It was just a few weeks ago that Yuri Temirkanov took ill and cancelled his concerts allowing the experienced Vasily Sinaisky to take over. He is not among the fashionable globetrotters in the world of music but has trod a steady path with many orchestras and provides reliable hands at the podium. He is another in the growing band of conductors who have been hired and fired by the Bolshoi Theatre, and this reflects more on that company than his competence. Sinaisky is from the Leningrad school of Ilya Musin which has given us Temirkanov, Gergiev and Currentzis. If the latter’s style is flamboyant and controversial, Sinaisky is more conventional. Without the use of a baton, he nonchalantly gives his control through steady and decisive gestures from his hands sometimes with a quick twist of his wrist and eschews histrionic dramatics. In Mahler’s Fourth, the Russian conductor proved a magnificent interpreter of the Austro-German repertoire. It was thrilling to hear the huge string sections playing in total unison at a slightly quick tempo but allowing ideas to settle; there was great beauty in the playing of the woodwind – and especially the flute (now Dmitry Terentyev) – and a terrific trumpet in Bogdan Dekhtiaruk! There was too the scintillating violin solo from Lev Klychkov. In the second movement, there were more robustly emotive harmonies amidst delightfully virtuosic playing; all very musical and a more suitable tempo here. In the third movement, there was a sensitive, graceful idiom and Sinaisky’s second violins were especially majestic and there was beautiful oboe playing from Artem Isaev! This was sublime playing and a performance of the highest class; magical strings with cool and confident direction by the conductor. Into the finale, and like a ray of sunshine bursting upon us – as if taking us into a different harmonious world – we heard equally radiant singing from Irish soprano Anna Devin, a bit more strident than luminous as is usually required, nevertheless with Sinaisky’s sensitive accompaniment, her singing was captivating. There was wonderfully idiomatic playing from each department of the orchestra, with striking contributions from the woodwind and brass, and gently, ever so gently, it was all brought to a magical close on the two harps. The encore saw the return of the tuba player Dmitri Karakhtanov, and entry of the celeste player Maxim Pankov (his sole contribution!) for the ‘Amoroso’ from Prokofiev’s Cinderella. The second half of this concert was the best heard here for some years.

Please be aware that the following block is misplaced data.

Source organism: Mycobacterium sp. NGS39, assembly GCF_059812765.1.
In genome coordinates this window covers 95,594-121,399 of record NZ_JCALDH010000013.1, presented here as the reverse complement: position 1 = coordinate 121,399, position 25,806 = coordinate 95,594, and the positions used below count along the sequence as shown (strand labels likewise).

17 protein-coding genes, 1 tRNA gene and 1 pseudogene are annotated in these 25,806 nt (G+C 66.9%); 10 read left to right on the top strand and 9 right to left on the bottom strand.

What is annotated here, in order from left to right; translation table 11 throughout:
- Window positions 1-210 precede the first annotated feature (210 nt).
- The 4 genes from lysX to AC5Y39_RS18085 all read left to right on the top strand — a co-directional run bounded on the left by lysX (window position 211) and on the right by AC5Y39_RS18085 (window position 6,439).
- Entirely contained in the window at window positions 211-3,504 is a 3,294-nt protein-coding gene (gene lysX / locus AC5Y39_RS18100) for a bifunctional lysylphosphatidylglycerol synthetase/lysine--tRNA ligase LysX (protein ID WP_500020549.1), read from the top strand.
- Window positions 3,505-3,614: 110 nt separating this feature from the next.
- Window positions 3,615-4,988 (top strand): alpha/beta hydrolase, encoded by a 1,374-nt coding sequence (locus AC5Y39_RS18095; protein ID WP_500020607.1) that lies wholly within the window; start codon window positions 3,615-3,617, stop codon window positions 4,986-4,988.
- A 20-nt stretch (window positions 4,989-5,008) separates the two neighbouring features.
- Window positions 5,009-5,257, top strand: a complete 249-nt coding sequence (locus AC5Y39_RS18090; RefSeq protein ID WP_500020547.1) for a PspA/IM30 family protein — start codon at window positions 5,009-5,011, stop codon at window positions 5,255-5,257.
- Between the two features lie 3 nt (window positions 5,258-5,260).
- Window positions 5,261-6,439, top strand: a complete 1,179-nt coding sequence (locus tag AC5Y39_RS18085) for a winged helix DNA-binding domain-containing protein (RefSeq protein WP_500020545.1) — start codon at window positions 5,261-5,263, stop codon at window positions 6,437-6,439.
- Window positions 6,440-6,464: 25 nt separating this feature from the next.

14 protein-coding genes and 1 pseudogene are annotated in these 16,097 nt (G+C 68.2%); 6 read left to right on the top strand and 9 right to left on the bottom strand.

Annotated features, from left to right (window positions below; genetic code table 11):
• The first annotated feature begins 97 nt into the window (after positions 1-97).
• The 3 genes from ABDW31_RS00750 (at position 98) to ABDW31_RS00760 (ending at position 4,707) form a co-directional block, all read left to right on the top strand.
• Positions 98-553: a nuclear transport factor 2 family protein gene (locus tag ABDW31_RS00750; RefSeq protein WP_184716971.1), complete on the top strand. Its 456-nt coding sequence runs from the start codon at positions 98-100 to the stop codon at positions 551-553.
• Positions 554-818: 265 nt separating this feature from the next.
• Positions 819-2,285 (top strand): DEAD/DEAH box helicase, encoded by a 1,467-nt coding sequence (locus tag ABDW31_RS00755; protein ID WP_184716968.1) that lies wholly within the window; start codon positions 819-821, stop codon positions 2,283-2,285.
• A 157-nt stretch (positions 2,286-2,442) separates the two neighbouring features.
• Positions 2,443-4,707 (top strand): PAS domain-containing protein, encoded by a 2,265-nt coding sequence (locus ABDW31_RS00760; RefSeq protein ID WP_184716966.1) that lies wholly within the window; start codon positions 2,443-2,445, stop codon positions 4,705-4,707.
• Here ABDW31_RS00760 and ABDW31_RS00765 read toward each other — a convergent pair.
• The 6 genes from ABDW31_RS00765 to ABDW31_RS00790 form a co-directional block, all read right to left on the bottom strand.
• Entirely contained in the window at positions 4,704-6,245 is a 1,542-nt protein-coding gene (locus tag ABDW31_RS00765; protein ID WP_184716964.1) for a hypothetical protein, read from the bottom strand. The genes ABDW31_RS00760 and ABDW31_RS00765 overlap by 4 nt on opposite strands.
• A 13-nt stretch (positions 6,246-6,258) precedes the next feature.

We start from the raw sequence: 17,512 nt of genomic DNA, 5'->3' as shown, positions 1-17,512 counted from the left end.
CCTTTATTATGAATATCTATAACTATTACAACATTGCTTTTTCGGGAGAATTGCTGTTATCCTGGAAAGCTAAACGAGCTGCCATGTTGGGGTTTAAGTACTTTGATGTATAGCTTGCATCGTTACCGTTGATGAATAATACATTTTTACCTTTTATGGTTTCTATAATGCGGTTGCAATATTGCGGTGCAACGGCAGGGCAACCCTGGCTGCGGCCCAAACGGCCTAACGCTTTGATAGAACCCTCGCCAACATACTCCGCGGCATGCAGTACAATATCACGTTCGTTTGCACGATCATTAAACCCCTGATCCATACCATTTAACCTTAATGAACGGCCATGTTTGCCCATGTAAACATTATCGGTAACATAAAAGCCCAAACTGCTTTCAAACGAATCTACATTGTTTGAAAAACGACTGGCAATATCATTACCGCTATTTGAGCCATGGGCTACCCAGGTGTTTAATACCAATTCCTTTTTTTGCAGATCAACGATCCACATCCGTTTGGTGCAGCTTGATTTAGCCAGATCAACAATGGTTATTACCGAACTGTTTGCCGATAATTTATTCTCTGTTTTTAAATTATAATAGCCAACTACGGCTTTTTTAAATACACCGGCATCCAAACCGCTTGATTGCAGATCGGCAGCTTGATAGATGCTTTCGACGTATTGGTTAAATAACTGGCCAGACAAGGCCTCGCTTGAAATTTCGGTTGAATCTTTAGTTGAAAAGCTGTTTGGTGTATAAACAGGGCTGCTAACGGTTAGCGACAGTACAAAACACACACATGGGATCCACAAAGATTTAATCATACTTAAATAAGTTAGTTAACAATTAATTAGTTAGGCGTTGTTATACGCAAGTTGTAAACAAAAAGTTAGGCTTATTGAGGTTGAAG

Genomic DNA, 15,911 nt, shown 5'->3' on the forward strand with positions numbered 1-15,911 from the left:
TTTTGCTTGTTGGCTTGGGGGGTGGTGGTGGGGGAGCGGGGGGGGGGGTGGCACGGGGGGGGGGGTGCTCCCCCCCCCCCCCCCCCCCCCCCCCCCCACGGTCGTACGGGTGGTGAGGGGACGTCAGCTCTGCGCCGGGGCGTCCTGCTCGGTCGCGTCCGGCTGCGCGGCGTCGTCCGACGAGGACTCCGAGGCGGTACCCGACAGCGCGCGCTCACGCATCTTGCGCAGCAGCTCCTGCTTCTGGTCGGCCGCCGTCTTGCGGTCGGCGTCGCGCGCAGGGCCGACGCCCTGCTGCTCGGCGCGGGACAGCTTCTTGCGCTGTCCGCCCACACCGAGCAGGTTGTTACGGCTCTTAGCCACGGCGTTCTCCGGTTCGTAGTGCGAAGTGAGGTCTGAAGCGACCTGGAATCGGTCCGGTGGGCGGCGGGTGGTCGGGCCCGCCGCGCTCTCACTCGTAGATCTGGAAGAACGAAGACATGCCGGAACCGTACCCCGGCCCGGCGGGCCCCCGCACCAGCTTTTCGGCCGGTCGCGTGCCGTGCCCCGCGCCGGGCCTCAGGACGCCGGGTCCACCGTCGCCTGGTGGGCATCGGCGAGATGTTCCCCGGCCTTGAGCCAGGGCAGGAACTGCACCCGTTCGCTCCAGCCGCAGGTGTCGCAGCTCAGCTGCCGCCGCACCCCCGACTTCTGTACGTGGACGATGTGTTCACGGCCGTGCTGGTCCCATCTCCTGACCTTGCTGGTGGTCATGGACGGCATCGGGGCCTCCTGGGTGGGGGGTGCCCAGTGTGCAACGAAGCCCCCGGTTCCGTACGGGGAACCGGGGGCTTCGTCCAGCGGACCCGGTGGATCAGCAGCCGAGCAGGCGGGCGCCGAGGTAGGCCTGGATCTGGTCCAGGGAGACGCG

Gregor Tassie